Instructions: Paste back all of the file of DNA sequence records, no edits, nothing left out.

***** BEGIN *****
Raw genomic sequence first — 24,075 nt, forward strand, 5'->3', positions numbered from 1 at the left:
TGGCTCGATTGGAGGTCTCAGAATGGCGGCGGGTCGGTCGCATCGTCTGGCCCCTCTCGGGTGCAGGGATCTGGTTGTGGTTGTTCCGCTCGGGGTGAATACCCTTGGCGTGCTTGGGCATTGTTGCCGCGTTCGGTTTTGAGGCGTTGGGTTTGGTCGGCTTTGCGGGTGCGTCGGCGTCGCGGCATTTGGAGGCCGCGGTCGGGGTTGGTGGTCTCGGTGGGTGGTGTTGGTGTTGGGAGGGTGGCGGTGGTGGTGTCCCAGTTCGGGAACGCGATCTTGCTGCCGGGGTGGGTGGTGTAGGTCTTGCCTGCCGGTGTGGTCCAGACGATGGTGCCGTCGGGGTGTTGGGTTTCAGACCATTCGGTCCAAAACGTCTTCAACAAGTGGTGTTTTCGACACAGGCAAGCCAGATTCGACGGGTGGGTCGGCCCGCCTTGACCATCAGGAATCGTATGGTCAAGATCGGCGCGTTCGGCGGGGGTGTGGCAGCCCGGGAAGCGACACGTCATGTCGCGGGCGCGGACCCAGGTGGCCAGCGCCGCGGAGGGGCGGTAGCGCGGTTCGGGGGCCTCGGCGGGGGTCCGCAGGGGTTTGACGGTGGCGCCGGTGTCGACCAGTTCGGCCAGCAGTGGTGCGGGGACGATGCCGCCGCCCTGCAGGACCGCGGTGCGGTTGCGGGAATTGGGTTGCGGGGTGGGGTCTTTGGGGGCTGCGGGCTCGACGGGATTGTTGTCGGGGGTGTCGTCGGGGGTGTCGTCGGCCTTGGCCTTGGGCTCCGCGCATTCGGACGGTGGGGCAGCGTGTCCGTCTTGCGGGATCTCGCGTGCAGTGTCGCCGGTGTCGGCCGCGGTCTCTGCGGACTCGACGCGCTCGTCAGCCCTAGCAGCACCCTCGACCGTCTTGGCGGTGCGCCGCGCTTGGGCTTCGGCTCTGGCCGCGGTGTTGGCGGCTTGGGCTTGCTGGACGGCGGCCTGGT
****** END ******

Raw genomic sequence first — 24,075 nt, forward strand, 5'->3', positions numbered from 1 at the left:
TGGCTCGATTGGAGGTCTCAGAATGGCGGCGGGTCGGTCGCATCGTCTGGCCCCTCTCGGGTGCAGGGATCTGGTTGTGGTTGTTCCGCTCGGGGTGAATACCCTTGGCGTGCTTGGGCATTGTTGCCGCGTTCGGTTTTGAGGCGTTGGGTTTGGTCGGCTTTGCGGGTGCGTCGGCGTCGCGGCATTTGGAGGCCGCGGTCGGGGTTGGTGGTCTCGGTGGGTGGTGTTGGTGTTGGGAGGGTGGCGGTGGTGGTGTCCCAGTTCGGGAACGCGATCTTGCTGCCGGGGTGGGTGGTGTAGGTCTTGCCTGCCGGTGTGGTCCAGACGATGGTGCCGTCGGGGTGTTGGGTTTCAGACCATTCGGTCCAAAACGTCTTCAACAAGTGGTGTTTTCGACACAGGCAAGCCAGATTCGACGGGTGGGTCGGCCCGCCTTGACCATCAGGAATCGTATGGTCAAGATCGGCGCGTTCGGCGGGGGTGTGGCAGCCCGGGAAGCGACACGTCATGTCGCGGGCGCGGACCCAGGTGGCCAGCGCCGCGGAGGGGCGGTAGCGCGGTTCGGGGGCCTCGGCGGGGGTCCGCAGGGGTTTGACGGTGGCGCCGGTGTCGACCAGTTCGGCCAGCAGTGGTGCGGGGACGATGCCGCCGCCCTGCAGGACCGCGGTGCGGTTGCGGGAATTGGGTTGCGGGGTGGGGTCTTTGGGGGCTGCGGGCTCGACGGGATTGTTGTCGGGGGTGTCGTCGGGGGTGTCGTCGGCCTTGGCCTTGGGCTCCGCGCATTCGGACGGTGGGGCAGCGTGTCCGTCTTGCGGGATCTCGCGTGCAGTGTCGCCGGTGTCGGCCGCGGTCTCTGCGGACTCGACGCGCTCGTCAGCCCTAGCAGCACCCTCGACCGTCTTGGCGGTGCGCCGCGCTTGGGCTTCGGCTCTGGCCGCGGTGTTGGCGGCTTGGGCTTGCTGGACGGCGGCCTGGT